Ever since I arrived in Switzerland the weather has been acting strangely (not only I have noticed this but so has Mum and Dad). One second it is perfectly sunny, then the next second it is all horrible and cloudy and just then it starts to rain on the spot, and then it is sunny again. We have to get used to the fact that we just have to put on a coat, grab an umbrella, and go out anyway.
I drove here for the first time on the weekend (the blue Renault not the tank in the background). It might look small but when you are driving on the wrong side of the road, sitting on the wrong side of the car, and grappling with your indicators and windscreen wipers it feels like a tank. All in all it went pretty well. I didn’t crash even when I reverse parked into our tiny parking space. And no-one beeped at the foreigner.
We walked into town on the weekend thinking the Saturday market would be on but apparently it was closed so they could prepare for the big Silvester (New Year) parade. I have not colour adjusted this photo – the sky was incredible. It is apparently the middle of winter.
The archway in the photo leads into the old town. The second photo shows the arch from the other side.
Such a pretty place with its old buildings and cobblestone streets. I love walking around taking in all that history.
The big news of the weekend, however, is that we have booked our first week away. We are going to Montafon in Austria (a two hour drive from here) for a ski holiday at the end of January. Happy dance.
Call me old fashioned but what the? I have seen with my very own eyes a well-dressed elderly lady swishing around a department store with a very large Rottweiler by her side. Right near the breakable Christmas trinkets! We are not talking a tiny handbag dog but more of a small horse really.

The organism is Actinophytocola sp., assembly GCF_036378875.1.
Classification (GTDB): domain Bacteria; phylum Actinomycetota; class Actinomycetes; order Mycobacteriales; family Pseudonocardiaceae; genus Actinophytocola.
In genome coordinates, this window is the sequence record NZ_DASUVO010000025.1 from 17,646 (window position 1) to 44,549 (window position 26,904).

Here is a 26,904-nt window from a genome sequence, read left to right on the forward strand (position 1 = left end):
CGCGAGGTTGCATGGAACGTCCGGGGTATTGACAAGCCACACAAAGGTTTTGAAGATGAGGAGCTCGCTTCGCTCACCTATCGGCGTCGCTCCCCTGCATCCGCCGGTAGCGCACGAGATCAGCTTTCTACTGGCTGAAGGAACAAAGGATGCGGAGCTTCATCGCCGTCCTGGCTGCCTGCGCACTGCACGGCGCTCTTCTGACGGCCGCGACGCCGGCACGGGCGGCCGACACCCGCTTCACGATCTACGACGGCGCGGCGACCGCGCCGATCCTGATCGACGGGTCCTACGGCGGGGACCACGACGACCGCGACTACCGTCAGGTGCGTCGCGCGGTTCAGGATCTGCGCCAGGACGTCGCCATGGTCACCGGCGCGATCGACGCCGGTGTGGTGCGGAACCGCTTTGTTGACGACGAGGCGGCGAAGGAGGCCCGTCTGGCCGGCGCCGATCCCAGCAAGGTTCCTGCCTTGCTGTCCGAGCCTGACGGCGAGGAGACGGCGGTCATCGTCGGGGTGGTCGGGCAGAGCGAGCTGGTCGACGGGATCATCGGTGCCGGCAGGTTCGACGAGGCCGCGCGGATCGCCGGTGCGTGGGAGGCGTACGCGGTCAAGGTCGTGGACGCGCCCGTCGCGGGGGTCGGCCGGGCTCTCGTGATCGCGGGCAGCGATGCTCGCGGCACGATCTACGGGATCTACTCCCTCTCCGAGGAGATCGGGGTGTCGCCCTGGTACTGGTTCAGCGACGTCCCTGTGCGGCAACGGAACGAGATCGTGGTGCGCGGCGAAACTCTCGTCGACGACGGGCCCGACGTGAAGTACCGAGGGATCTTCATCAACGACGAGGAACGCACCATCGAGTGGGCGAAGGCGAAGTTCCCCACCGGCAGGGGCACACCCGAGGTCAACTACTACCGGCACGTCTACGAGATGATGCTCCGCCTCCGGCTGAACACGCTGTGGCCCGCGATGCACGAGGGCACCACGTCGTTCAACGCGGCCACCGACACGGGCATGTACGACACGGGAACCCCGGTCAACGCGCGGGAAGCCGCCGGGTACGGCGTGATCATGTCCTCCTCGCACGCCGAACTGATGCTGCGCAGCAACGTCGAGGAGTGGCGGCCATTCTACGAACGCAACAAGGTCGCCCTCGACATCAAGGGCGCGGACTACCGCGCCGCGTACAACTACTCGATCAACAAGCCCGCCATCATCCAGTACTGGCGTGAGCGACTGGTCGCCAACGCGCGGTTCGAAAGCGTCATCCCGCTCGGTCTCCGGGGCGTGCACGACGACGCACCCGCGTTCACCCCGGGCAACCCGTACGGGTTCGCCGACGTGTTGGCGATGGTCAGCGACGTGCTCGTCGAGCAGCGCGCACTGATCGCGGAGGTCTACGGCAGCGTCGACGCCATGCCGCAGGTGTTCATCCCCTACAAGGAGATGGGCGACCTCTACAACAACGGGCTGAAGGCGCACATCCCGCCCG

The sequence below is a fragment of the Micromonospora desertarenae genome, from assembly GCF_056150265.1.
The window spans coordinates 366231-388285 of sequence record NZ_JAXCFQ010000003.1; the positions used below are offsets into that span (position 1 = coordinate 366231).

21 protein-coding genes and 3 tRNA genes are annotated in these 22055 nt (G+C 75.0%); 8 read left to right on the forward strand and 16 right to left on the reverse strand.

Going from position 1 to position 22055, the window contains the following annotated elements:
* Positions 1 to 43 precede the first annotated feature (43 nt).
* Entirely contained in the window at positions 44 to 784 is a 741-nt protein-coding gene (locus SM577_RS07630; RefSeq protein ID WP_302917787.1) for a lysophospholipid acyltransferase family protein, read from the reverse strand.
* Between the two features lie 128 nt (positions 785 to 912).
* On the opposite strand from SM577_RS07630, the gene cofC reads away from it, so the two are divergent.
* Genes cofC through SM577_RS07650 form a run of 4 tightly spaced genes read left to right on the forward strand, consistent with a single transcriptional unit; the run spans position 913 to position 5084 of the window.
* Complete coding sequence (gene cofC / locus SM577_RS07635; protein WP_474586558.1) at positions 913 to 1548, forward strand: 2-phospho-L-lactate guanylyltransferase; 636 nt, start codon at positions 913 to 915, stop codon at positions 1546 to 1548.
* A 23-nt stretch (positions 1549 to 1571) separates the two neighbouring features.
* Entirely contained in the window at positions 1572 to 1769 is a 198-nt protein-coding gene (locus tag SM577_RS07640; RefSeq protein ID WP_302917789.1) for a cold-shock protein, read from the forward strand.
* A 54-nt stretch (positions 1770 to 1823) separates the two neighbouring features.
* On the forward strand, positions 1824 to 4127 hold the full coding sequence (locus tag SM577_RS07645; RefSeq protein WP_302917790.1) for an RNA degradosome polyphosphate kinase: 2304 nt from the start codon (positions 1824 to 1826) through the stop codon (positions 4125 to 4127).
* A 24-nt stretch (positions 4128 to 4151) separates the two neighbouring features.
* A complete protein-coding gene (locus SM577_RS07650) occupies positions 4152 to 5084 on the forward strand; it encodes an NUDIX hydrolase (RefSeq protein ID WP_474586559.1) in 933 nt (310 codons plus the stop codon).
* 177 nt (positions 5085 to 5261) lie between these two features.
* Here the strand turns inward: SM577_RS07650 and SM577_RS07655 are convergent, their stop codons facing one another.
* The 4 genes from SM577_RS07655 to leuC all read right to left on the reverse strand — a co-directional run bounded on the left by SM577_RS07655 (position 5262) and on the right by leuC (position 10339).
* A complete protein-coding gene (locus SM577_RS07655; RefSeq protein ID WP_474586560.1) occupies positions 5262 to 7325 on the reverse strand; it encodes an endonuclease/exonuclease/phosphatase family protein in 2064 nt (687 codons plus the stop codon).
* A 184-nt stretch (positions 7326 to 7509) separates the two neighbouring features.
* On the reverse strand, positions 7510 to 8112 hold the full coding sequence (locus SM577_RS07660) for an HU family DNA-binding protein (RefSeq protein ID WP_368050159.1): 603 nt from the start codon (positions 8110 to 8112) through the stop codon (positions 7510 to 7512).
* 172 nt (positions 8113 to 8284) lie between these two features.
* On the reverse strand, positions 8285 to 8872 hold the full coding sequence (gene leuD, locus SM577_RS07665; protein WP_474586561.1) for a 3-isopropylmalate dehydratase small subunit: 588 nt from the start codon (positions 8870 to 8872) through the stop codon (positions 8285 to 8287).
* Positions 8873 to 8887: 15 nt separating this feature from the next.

And there have been others. We sat in a restaurant after sledding the other day and there were two Rottweilers in there – one sat under the table while the other leapt around in the air in an effort to establish itself as the alpha male (I imagine). There was a fair bit of growling going on but no-one seemed to bat an eyelash except for us. Well ok, I may have feared it would eat some of our pommes frites which were soooooo good after the freezing air outside.
The school year in Switzerland begins in August and finishes in June for summer break. At the moment there is a two week Christmas break so Claudia will start school in the second week in January. She is going to a local school that has an integration class for foreign children. There are currently eight girls and two boys in the class ranging in age from nine to 13 years, and from Brazil, Syria, Spain, Hungary, and of course Australia 🙂
The class uses an immersion technique for teaching German. High German (the written language in this part of Switzerland) is spoken at all times and the children work through a textbook and cd. They also learn about Swiss culture and do mathematics appropriate for their current level. Once they are ready, children are then integrated into a regular class. There are currently two children who go to a regular class a couple of days per week, and the integration class on the other days.